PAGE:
• Elementary Mathematics Kindergarten Unit 4

    Subject: Mathematics
    Grade: Kindergarten
    Timeline: 10 days
    Unit 4 Title: 3D Shapes

    Unit Overview: 
    This unit will give the opportunity for students to learn about 3-dimensional shapes in their everyday lives.  They will have the opportunity to give specific names to the various 3D shapes.  In addition to learning about the 3-dimensional shapes they will also be able to build the shapes and compare them to two-dimensional shapes. 

    Unit Objectives:
    At the end of this unit, all students must be able to recognize 3D shapes in their environment.  They also must be able to name each of the 3-Dimensional shapes they are introduced to throughout the unit.  Finally, they must be able to explain the difference between 3D and 2D shapes. 

    Focus Standards:
    PA.CCSS.Math.Content.CC.2.3.K.A.1  Identify and describe two- and three- dimensional shapes. (K.G.1, K.G.2, K.G.3)
    PA.CCSS.Math.Content.CC.2.3.K.A.2  Analyze, compare, create, and compose two- and three-dimensional shapes. (K.G.5)

    Mathematical Practice Standards:   
    #1  Make sense of problems and persevere in solving them. 
    Mathematically proficient students start by explaining to themselves the meaning of a problem and looking for entry points to its solution. They analyze givens, constraints, relationships, and goals.  They make conjectures about the form and meaning of the solution and plan a solution pathway rather than simply jumping into a solution attempt.  Proficient students check their answers to problems using a different method.  They continually ask themselves, “Does this make sense?”  They can understand the approaches of others to solving complex problems and identify correspondences between different approaches.

    #4  Model with mathematics. 
    Mathematically proficient students can apply the mathematics they know to solve problems arising in everyday life, society, and the workplace. In early grades, this might be as simple as writing an addition equation to describe a situation.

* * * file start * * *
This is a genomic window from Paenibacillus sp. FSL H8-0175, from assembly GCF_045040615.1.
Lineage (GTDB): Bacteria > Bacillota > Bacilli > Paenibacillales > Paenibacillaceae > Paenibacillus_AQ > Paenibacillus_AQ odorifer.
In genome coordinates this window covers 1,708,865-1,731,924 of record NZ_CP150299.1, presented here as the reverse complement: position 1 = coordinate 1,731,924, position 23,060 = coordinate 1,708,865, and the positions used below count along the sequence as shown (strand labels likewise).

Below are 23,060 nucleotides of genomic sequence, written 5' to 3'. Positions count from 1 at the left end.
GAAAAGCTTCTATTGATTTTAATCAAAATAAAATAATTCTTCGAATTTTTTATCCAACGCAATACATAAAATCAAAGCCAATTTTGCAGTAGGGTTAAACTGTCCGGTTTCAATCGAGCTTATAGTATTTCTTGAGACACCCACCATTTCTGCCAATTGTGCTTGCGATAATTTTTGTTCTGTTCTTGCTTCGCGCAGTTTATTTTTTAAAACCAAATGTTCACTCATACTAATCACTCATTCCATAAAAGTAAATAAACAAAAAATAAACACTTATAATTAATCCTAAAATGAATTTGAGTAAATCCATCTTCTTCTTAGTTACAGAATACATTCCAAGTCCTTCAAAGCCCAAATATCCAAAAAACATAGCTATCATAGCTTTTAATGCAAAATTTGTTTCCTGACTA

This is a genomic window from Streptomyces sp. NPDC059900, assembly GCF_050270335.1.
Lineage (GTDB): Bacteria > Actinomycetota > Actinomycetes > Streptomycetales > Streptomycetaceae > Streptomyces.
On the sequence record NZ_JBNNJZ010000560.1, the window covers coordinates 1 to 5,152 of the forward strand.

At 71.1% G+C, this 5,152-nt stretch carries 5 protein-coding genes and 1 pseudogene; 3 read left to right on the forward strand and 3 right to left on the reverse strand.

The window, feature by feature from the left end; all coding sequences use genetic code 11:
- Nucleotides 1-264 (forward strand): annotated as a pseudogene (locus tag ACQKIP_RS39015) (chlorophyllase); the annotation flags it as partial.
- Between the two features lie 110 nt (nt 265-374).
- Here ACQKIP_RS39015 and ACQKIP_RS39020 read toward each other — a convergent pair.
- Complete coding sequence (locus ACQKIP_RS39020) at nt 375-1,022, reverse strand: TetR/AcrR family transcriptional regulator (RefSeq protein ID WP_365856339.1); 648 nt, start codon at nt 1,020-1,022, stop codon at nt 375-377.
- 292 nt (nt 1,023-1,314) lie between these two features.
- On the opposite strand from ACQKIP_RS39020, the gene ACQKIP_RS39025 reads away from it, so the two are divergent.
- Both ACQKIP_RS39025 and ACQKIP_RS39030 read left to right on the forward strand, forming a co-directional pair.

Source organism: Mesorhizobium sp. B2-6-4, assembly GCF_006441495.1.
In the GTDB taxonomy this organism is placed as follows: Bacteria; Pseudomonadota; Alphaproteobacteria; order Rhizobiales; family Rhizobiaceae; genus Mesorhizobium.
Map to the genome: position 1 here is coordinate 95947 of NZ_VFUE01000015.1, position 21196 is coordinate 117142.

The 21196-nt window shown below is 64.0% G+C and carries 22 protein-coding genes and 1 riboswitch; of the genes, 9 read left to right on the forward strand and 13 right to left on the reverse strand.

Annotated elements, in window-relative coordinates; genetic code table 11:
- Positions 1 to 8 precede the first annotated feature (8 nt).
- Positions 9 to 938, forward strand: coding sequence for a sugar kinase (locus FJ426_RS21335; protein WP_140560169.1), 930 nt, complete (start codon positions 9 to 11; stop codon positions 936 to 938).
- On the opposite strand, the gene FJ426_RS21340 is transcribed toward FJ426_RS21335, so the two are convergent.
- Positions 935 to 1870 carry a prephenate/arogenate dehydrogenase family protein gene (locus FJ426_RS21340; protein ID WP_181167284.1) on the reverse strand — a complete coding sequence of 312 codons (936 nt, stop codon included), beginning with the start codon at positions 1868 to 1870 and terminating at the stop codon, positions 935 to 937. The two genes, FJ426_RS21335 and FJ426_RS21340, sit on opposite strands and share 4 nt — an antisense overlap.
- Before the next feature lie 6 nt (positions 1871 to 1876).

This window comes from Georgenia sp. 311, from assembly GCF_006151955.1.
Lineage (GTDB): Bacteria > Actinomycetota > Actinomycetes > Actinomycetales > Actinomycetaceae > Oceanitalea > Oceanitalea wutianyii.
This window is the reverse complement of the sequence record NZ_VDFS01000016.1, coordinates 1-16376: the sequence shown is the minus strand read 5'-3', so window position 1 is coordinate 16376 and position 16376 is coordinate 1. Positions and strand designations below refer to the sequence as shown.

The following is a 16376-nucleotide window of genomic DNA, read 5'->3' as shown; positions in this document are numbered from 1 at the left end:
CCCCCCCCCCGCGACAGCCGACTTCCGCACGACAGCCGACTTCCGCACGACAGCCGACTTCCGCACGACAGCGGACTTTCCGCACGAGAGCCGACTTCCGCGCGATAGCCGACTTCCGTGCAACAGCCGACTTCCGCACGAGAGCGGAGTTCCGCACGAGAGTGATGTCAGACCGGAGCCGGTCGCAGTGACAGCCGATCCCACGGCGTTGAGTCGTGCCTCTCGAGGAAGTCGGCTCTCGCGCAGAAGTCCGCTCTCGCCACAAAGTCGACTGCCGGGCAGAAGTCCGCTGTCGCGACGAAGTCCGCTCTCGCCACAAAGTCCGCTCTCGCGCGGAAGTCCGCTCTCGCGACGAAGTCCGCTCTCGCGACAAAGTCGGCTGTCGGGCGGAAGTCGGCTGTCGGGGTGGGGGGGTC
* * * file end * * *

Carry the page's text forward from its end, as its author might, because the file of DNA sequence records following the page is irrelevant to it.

#5  Use appropriate tools strategically.
    These tools might include pencil and paper, concrete models, a ruler,a protractor, a calculator, a spreadsheet, a computer algebra system, a statistical package, or dynamic geometry software. Proficient students are sufficiently familiar with tools appropriate for their grade or course to make sound decisions about when each of these tools might be helpful, recognizing both the insight to be gained and their limitations. Mathematically proficient students at various grade levels are able to identify relevant external mathematical resources, such as digital content located on a website, and use them to pose or solve problems. They are able to use technological tools to explore and deepen their understanding of concepts.

    #6  Attend to precision. 
    Mathematically proficient students try to communicate precisely to others. They try to use clear definitions in discussion with others and in their own reasoning. They state the meaning of the symbols they choose, including using the equal sign consistently and appropriately. They are careful about specifying units of measure, and labeling axes to clarify the correspondence with quantities in a problem. They calculate accurately and efficiently, express numerical answers with a degree of precision appropriate for the problem context. In the elementary grades, students give carefully formulated explanations to each other. By the time they reach high school they have learned to examine claims and make explicit use of definitions.

    Concepts - Students will know:
    • How to find 3D shapes
    • How to name 3D shapes
    • The difference between 2D and 3D shapes
    Competencies -Students will be able to:
    • Find 3D shapes in their environment
    • Name each 3D shape
    • Give examples of attributes for 2D and 3D shapes

    • Kindergarten Checklist Components

    Elements of Instruction:
    Students describe their physical world using geometric ideas (e.g., shape, orientation, spatial relations) and vocabulary. They identify, name, and describe basic two-dimensional shapes, such as squares, triangles, circles, rectangles, and hexagons, presented in a variety of ways (e.g., with different sizes and orientations), as well as three-dimensional shapes such as cubes, cones, cylinders, and spheres. They use basic shapes and spatial reasoning to model objects in their environment and to construct more complex shapes.

    Each lesson has differentiation options for each portion of the lesson. Additional differentiation options are listed with directions and student masters in the Teacher’s Guide.

    Interdisciplinary Connections:
    • Math routines
    • Literature books

    Additional Resources / Games:
    Students will play a variety of games that directly support the content of the lesson and the overall goals for the unit. Games for unit four included:
    • Shape Bingo
    • 3D Bingo